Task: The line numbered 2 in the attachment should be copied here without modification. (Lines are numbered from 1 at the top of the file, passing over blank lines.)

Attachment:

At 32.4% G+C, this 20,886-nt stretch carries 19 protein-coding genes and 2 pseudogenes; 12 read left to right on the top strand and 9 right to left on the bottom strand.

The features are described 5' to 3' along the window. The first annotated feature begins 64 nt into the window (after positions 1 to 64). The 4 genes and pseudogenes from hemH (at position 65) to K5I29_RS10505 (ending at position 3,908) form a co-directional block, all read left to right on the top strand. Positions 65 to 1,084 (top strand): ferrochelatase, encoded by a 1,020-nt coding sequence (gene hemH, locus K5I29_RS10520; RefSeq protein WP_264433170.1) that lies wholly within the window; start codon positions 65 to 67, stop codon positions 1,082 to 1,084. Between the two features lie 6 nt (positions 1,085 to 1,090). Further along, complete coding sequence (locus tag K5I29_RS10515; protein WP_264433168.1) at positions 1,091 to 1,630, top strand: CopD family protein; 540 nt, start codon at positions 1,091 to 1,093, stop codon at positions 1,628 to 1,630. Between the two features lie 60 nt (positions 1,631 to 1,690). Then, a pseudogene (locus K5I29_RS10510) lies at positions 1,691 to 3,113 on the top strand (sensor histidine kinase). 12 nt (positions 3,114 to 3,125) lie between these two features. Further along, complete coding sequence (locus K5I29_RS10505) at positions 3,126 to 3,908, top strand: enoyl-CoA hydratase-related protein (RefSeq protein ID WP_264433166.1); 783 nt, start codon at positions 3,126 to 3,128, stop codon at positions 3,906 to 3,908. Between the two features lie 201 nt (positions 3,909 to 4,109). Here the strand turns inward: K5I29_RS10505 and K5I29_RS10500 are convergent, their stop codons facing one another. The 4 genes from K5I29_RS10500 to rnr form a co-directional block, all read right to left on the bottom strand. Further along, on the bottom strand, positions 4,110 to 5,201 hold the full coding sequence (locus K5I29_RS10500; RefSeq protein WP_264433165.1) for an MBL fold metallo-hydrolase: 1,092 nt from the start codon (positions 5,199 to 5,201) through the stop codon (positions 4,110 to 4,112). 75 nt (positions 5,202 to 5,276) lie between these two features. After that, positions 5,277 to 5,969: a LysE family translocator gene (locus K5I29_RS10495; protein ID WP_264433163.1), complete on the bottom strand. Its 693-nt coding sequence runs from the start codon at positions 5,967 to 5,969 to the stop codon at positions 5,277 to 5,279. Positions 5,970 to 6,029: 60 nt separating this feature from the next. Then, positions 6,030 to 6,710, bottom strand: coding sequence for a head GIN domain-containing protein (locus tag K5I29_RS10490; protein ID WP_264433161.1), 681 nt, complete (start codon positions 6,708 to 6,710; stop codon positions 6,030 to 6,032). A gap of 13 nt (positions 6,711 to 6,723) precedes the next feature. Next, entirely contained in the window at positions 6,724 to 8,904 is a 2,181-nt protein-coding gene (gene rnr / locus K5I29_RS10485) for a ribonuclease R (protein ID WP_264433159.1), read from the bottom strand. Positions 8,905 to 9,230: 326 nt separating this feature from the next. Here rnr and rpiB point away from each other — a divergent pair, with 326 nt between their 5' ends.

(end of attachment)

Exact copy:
The features are described 5' to 3' along the window. The first annotated feature begins 64 nt into the window (after positions 1 to 64). The 4 genes and pseudogenes from hemH (at position 65) to K5I29_RS10505 (ending at position 3,908) form a co-directional block, all read left to right on the top strand. Positions 65 to 1,084 (top strand): ferrochelatase, encoded by a 1,020-nt coding sequence (gene hemH, locus K5I29_RS10520; RefSeq protein WP_264433170.1) that lies wholly within the window; start codon positions 65 to 67, stop codon positions 1,082 to 1,084. Between the two features lie 6 nt (positions 1,085 to 1,090). Further along, complete coding sequence (locus tag K5I29_RS10515; protein WP_264433168.1) at positions 1,091 to 1,630, top strand: CopD family protein; 540 nt, start codon at positions 1,091 to 1,093, stop codon at positions 1,628 to 1,630. Between the two features lie 60 nt (positions 1,631 to 1,690). Then, a pseudogene (locus K5I29_RS10510) lies at positions 1,691 to 3,113 on the top strand (sensor histidine kinase). 12 nt (positions 3,114 to 3,125) lie between these two features. Further along, complete coding sequence (locus K5I29_RS10505) at positions 3,126 to 3,908, top strand: enoyl-CoA hydratase-related protein (RefSeq protein ID WP_264433166.1); 783 nt, start codon at positions 3,126 to 3,128, stop codon at positions 3,906 to 3,908. Between the two features lie 201 nt (positions 3,909 to 4,109). Here the strand turns inward: K5I29_RS10505 and K5I29_RS10500 are convergent, their stop codons facing one another. The 4 genes from K5I29_RS10500 to rnr form a co-directional block, all read right to left on the bottom strand. Further along, on the bottom strand, positions 4,110 to 5,201 hold the full coding sequence (locus K5I29_RS10500; RefSeq protein WP_264433165.1) for an MBL fold metallo-hydrolase: 1,092 nt from the start codon (positions 5,199 to 5,201) through the stop codon (positions 4,110 to 4,112). 75 nt (positions 5,202 to 5,276) lie between these two features. After that, positions 5,277 to 5,969: a LysE family translocator gene (locus K5I29_RS10495; protein ID WP_264433163.1), complete on the bottom strand. Its 693-nt coding sequence runs from the start codon at positions 5,967 to 5,969 to the stop codon at positions 5,277 to 5,279. Positions 5,970 to 6,029: 60 nt separating this feature from the next. Then, positions 6,030 to 6,710, bottom strand: coding sequence for a head GIN domain-containing protein (locus tag K5I29_RS10490; protein ID WP_264433161.1), 681 nt, complete (start codon positions 6,708 to 6,710; stop codon positions 6,030 to 6,032). A gap of 13 nt (positions 6,711 to 6,723) precedes the next feature. Next, entirely contained in the window at positions 6,724 to 8,904 is a 2,181-nt protein-coding gene (gene rnr / locus K5I29_RS10485) for a ribonuclease R (protein ID WP_264433159.1), read from the bottom strand. Positions 8,905 to 9,230: 326 nt separating this feature from the next. Here rnr and rpiB point away from each other — a divergent pair, with 326 nt between their 5' ends.